In 2010, when RE was experiencing difficulties with social services, the appellant invited her and her four children to come and live with him at his home. He provided a luxurious and lavish lifestyle, fee-paying schools, horse riding, stabling horses for them and furnishing a large number of expensive presents. In effect, the lives of the children in terms of material comfort were transformed. In late 2010, social services had concerns in relation to SA's involvement with the children, particularly concerns about personal grooming of the older girls such as bathing, etc.


In November 2010, social services had requested that RE and SA agree to a contract of arrangements which would involve the giving of undertakings relating to non-involvement of SA in the personal physical grooming of CE and JE.


According to CE, SA collected her from school one day, told her that he and her mother did not intend to agree to the conditions and that they were going to Ireland on holidays. At very short notice, the appellant. RE and her four children travelled to Ireland on 19th November 2010. They stayed at a number of hotels in the greater Dublin area and all expenses were paid by the appellant. On around 3rd December 2010, SA, after viewing properties in the County Louth area, rented a substantial detached house on its own grounds with gated security and stabling for horses.


The weather in December 2010 was unusually severe. This partly explained why RE was absent from the rented house for periods. On one occasion, SA, despite the very poor road conditions, travelled to Dublin in a taxi with CE for the purpose of retrieving a car left by RE at Dublin Airport. The evidence at trial was that the weather was so poor that SA and CE ultimately stayed at the Hilton Hotel in Dublin Airport that night, sharing a bedroom. CE told the jury at trial that during the night, SA raped and sexually assaulted her. Counts 1 – 5 related to these incidents.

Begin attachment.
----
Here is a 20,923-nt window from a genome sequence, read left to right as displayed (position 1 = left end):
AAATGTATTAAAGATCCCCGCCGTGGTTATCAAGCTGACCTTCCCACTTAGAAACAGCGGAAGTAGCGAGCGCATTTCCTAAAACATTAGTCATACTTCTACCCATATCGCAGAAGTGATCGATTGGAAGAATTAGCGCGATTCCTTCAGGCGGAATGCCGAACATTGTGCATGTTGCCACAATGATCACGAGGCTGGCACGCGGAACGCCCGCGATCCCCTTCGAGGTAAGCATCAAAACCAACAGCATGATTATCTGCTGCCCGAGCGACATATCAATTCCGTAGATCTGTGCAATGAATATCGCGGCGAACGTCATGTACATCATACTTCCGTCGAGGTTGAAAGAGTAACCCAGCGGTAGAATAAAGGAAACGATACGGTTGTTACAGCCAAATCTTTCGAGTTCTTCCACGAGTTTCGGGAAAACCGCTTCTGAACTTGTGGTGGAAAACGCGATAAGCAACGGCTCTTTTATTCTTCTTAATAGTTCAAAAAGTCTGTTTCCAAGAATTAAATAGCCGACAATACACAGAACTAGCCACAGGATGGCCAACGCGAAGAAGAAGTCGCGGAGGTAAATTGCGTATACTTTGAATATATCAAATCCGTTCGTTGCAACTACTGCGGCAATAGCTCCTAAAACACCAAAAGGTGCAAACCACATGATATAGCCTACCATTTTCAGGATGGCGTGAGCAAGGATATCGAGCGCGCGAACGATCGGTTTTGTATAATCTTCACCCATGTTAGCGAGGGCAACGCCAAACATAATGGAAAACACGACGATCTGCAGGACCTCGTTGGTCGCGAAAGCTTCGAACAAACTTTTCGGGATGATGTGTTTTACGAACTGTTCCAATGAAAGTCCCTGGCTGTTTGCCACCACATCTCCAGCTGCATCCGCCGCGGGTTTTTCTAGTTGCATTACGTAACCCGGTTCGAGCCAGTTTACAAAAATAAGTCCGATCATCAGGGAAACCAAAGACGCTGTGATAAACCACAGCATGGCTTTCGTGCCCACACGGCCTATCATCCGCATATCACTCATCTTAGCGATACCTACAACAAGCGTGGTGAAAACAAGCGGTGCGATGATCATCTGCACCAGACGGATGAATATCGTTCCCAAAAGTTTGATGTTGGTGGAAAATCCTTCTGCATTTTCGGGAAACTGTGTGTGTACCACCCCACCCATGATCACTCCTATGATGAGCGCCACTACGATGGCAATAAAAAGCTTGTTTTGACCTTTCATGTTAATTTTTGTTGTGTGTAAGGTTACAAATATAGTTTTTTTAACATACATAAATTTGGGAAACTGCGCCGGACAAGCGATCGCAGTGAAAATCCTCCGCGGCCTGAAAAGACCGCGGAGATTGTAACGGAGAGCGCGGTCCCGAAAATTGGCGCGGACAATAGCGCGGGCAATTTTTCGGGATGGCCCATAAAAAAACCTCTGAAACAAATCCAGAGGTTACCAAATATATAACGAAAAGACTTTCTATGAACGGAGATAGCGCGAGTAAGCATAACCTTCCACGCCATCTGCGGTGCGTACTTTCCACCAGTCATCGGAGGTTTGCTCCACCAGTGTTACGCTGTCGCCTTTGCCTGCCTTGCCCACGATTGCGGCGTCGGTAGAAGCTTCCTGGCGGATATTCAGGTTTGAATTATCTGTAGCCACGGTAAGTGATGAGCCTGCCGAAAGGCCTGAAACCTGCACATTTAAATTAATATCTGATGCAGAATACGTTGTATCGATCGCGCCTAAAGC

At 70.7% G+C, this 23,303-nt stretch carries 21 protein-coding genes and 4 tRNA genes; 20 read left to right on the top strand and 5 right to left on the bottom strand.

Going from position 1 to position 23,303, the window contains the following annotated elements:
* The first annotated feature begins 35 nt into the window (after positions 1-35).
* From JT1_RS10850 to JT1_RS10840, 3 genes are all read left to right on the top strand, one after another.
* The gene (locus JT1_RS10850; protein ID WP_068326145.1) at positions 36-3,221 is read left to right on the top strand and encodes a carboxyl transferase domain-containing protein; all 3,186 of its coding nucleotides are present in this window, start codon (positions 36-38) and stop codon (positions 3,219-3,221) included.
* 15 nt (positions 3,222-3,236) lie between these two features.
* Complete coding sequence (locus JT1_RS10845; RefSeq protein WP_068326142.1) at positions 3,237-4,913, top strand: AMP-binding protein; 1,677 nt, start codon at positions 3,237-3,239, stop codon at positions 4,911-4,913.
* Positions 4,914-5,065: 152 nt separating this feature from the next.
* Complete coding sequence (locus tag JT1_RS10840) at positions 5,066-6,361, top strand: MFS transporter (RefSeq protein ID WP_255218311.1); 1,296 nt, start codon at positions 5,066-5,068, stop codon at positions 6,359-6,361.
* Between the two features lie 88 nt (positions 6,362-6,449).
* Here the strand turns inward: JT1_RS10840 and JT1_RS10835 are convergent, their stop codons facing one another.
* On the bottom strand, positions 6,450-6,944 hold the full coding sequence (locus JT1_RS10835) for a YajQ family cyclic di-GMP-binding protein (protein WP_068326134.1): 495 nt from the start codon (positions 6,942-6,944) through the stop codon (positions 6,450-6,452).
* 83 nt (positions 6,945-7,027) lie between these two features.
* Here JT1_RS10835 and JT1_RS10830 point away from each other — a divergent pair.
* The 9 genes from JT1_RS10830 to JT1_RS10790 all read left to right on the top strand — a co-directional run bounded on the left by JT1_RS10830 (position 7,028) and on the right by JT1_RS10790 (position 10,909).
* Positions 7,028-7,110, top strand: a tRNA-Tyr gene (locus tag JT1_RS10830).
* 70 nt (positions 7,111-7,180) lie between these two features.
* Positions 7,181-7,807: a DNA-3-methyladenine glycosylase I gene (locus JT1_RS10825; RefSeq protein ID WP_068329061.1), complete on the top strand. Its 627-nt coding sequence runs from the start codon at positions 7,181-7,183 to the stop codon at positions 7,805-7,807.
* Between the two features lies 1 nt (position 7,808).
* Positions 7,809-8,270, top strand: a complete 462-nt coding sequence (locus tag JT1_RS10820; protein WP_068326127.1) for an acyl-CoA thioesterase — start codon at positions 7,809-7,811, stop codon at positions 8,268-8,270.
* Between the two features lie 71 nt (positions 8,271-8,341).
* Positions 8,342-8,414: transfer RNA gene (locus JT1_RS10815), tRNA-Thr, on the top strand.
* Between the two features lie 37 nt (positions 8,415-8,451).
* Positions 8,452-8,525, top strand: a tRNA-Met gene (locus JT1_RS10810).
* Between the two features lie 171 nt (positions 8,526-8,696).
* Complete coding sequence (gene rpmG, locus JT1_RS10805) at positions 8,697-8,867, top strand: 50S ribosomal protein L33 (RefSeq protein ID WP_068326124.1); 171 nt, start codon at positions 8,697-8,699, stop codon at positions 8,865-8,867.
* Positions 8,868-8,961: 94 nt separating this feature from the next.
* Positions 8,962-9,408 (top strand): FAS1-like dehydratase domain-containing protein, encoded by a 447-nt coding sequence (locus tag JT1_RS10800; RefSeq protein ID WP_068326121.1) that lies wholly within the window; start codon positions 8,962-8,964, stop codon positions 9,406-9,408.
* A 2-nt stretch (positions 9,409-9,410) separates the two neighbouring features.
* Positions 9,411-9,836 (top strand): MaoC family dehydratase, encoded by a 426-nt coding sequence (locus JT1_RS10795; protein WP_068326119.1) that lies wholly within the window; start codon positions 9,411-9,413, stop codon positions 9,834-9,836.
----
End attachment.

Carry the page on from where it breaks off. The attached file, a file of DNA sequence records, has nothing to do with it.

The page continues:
CE described falling asleep watching a pay-per-view movie on television when she became aware that he was sexually assaulting her and that he then raped her. She subsequently fell back asleep. She told the jury that the accused later told her that her mother had communicated her whereabouts to her English grandmother and relatives, and that as a result of their concerns, a request was made by the UK police to Coolock Gardaí to check on the appellant. The evidence was that Gardaí were not aware of any concerns about sexual impropriety, and simply went to the hotel to check on their presence. After the Gardaí left, SA once more sexually assaulted her.


CE's evidence was that following the incidents in the Hilton Hotel, that SA thereafter raped her in their rented home, and that he sexually assaulted her on a number of occasions in that locations until the time when they were taken into care by Gardaí/Tusla on 13th March 2011.


CE's evidence was that she, her sister JE, and her other siblings all slept on the first floor of this substantial residence and that SA had his bedroom on the same floor which was beside the girls' bedrooms, while their mother occupied the second upper floor of the house. CE disclosed the abuse some 18 days after CE went into foster care and led to Gardaí and Tulsa being notified. The nature of the sexual assault involved touching her vagina area and digital penetration.


This led to JE being interviewed by specialist child interviewers where she ultimately described incidents of sexually abuse and rape by the appellant at the rented accommodation.


The sexual offending in respect of both victims occurred over a period of time between the 3 rd December 2010 and the 10 th March 2011.


Sometime in the Spring of 2011 the appellant travelled to South America and took up residence in Chile. He was not apprehended until he entered the United States of America in the summer of 2014 for the purpose of attending a gambling convention in Florida. His extradition was sought from the United States. He did not contest it, and on 24th July 2014, he was arrested following his extradition.


There were two earlier trial dates in 2016 and 2017, but the trial did not proceed. The appellant was convicted in the Central Criminal Court on 2 nd April 2018. He maintains his innocence following his conviction and sentence.

The sentence

On the 26 th June 2018 the appellant received a sentence of fourteen years' imprisonment with the final two years suspended on terms in respect of the three counts of rape and five years' imprisonment in respect of the sexual assault counts. All sentences are concurrent. The final two years of the sentence were suspended on the usual condition. The order of the Court also states:-

“The portion of the sentence suspended of 2...

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1 cases
  • The People (At the Suit of the DPP) v Richard O'Mara
    • Ireland
    • Court of Appeal (Ireland)
    • 22 March 2022
    ...not necessarily require intervention on appeal having regard to all of the circumstances. Reference is made to The People (DPP) v S.A. [2020] IECA 311, where the sentencing court had specifically noted that during the trial it was alleged that the complainant had conspired to make false all......